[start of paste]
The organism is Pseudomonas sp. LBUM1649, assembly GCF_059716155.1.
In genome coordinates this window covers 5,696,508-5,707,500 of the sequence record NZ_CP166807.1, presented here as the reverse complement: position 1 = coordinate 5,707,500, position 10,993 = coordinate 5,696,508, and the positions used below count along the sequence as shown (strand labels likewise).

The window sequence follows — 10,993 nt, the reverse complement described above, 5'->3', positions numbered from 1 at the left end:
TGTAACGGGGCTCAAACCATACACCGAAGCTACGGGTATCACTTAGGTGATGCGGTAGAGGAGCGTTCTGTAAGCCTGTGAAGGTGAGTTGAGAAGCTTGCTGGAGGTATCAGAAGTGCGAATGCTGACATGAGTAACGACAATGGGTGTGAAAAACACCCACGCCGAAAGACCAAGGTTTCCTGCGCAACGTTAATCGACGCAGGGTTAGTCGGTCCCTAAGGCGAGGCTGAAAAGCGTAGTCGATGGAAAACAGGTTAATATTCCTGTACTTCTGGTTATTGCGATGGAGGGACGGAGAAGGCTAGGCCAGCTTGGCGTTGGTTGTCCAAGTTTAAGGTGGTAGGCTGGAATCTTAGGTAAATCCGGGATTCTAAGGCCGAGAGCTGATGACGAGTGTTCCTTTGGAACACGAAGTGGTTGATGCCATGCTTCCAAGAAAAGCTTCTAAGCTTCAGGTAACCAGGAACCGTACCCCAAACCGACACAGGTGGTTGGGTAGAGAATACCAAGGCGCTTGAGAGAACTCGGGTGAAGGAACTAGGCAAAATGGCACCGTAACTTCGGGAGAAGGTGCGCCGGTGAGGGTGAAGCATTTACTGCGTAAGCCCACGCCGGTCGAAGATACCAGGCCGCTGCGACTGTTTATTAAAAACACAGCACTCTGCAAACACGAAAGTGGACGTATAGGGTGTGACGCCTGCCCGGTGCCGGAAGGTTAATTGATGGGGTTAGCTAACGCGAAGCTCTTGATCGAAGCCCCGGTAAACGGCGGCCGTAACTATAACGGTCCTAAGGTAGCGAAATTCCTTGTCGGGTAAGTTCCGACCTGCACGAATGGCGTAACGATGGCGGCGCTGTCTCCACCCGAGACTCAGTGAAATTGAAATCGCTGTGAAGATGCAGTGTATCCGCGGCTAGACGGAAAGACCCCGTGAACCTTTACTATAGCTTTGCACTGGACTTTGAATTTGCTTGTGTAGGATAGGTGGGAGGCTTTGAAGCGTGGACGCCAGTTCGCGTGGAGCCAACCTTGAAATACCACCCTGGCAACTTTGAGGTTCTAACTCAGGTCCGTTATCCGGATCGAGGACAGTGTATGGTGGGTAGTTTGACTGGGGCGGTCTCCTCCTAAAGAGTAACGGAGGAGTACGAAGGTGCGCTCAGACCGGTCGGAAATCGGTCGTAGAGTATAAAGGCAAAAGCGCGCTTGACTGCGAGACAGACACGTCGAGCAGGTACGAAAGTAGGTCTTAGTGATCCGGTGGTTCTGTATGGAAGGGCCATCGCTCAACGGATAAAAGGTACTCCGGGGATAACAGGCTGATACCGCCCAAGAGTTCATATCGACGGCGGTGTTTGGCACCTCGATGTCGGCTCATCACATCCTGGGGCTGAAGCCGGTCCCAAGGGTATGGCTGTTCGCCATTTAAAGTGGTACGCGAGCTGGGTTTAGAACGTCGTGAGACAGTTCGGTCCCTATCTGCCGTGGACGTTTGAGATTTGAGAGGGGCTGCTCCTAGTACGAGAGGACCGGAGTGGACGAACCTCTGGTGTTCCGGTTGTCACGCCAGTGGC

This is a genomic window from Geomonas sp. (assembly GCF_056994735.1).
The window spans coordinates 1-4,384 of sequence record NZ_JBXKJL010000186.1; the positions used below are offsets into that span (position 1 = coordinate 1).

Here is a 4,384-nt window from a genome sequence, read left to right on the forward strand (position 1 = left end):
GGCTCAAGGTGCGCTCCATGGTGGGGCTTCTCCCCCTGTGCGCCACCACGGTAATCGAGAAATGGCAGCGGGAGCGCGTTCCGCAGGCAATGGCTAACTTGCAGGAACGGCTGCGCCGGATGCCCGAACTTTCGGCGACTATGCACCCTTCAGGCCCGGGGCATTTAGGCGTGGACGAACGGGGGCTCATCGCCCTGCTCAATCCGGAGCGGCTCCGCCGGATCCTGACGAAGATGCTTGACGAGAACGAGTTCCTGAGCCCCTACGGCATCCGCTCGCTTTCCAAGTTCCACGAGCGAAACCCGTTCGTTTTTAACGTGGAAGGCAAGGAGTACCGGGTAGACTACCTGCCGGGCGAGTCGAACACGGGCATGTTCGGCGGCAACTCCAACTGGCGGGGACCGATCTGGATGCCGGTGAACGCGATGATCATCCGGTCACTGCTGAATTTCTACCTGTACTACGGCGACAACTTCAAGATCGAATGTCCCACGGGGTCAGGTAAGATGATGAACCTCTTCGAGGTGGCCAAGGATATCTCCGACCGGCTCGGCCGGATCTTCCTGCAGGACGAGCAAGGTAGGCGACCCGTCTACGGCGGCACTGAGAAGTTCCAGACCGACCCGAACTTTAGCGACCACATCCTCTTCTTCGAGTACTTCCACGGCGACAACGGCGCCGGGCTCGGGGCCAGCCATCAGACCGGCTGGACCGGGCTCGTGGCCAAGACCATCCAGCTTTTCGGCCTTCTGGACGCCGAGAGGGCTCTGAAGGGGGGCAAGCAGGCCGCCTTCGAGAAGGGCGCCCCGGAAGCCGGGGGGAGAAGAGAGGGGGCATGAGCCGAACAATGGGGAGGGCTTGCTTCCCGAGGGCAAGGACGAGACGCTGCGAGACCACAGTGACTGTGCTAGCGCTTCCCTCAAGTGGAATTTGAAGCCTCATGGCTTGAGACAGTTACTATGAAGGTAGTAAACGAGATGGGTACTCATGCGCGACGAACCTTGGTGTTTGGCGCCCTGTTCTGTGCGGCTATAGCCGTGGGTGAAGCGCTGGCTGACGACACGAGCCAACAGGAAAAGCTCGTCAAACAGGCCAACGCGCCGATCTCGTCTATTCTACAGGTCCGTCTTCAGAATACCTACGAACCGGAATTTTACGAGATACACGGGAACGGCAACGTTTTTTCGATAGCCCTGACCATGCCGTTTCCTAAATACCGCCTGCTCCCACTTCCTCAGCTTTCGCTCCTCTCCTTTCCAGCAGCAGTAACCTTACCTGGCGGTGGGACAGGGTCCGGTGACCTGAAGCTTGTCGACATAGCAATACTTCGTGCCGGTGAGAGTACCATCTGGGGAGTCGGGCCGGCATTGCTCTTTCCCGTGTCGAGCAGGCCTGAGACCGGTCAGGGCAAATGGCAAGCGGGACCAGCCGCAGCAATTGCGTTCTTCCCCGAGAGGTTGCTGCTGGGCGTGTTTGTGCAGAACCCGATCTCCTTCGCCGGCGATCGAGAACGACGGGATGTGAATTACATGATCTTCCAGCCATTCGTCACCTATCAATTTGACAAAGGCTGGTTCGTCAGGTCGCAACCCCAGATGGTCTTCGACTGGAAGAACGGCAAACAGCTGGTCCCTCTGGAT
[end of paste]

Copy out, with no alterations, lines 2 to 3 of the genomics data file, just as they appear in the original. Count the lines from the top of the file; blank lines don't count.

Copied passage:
In genome coordinates this window covers 5,696,508-5,707,500 of the sequence record NZ_CP166807.1, presented here as the reverse complement: position 1 = coordinate 5,707,500, position 10,993 = coordinate 5,696,508, and the positions used below count along the sequence as shown (strand labels likewise).

The window sequence follows — 10,993 nt, the reverse complement described above, 5'->3', positions numbered from 1 at the left end: